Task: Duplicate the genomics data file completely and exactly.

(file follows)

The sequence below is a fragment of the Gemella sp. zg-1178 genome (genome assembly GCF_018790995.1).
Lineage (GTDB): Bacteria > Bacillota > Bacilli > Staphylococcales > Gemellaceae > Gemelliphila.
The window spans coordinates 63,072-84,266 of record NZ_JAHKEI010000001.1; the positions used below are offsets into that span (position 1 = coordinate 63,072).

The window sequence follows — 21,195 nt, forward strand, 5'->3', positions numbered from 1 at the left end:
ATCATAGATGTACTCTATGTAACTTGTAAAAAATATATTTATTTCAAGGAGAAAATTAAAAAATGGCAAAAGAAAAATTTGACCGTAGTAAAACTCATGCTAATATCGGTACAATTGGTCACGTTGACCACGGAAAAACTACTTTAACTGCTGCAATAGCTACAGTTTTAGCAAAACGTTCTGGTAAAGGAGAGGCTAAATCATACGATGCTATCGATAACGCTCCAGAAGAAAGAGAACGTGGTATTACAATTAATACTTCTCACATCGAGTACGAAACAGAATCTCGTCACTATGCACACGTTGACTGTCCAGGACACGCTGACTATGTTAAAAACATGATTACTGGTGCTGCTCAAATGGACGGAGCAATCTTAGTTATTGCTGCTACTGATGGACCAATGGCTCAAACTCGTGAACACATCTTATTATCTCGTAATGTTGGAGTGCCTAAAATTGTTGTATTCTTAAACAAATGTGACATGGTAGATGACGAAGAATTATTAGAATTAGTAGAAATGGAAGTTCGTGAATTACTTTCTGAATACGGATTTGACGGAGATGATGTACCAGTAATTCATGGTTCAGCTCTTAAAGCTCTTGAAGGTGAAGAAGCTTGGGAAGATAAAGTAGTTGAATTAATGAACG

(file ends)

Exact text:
The sequence below is a fragment of the Gemella sp. zg-1178 genome (genome assembly GCF_018790995.1).
Lineage (GTDB): Bacteria > Bacillota > Bacilli > Staphylococcales > Gemellaceae > Gemelliphila.
The window spans coordinates 63,072-84,266 of record NZ_JAHKEI010000001.1; the positions used below are offsets into that span (position 1 = coordinate 63,072).

The window sequence follows — 21,195 nt, forward strand, 5'->3', positions numbered from 1 at the left end:
ATCATAGATGTACTCTATGTAACTTGTAAAAAATATATTTATTTCAAGGAGAAAATTAAAAAATGGCAAAAGAAAAATTTGACCGTAGTAAAACTCATGCTAATATCGGTACAATTGGTCACGTTGACCACGGAAAAACTACTTTAACTGCTGCAATAGCTACAGTTTTAGCAAAACGTTCTGGTAAAGGAGAGGCTAAATCATACGATGCTATCGATAACGCTCCAGAAGAAAGAGAACGTGGTATTACAATTAATACTTCTCACATCGAGTACGAAACAGAATCTCGTCACTATGCACACGTTGACTGTCCAGGACACGCTGACTATGTTAAAAACATGATTACTGGTGCTGCTCAAATGGACGGAGCAATCTTAGTTATTGCTGCTACTGATGGACCAATGGCTCAAACTCGTGAACACATCTTATTATCTCGTAATGTTGGAGTGCCTAAAATTGTTGTATTCTTAAACAAATGTGACATGGTAGATGACGAAGAATTATTAGAATTAGTAGAAATGGAAGTTCGTGAATTACTTTCTGAATACGGATTTGACGGAGATGATGTACCAGTAATTCATGGTTCAGCTCTTAAAGCTCTTGAAGGTGAAGAAGCTTGGGAAGATAAAGTAGTTGAATTAATGAACG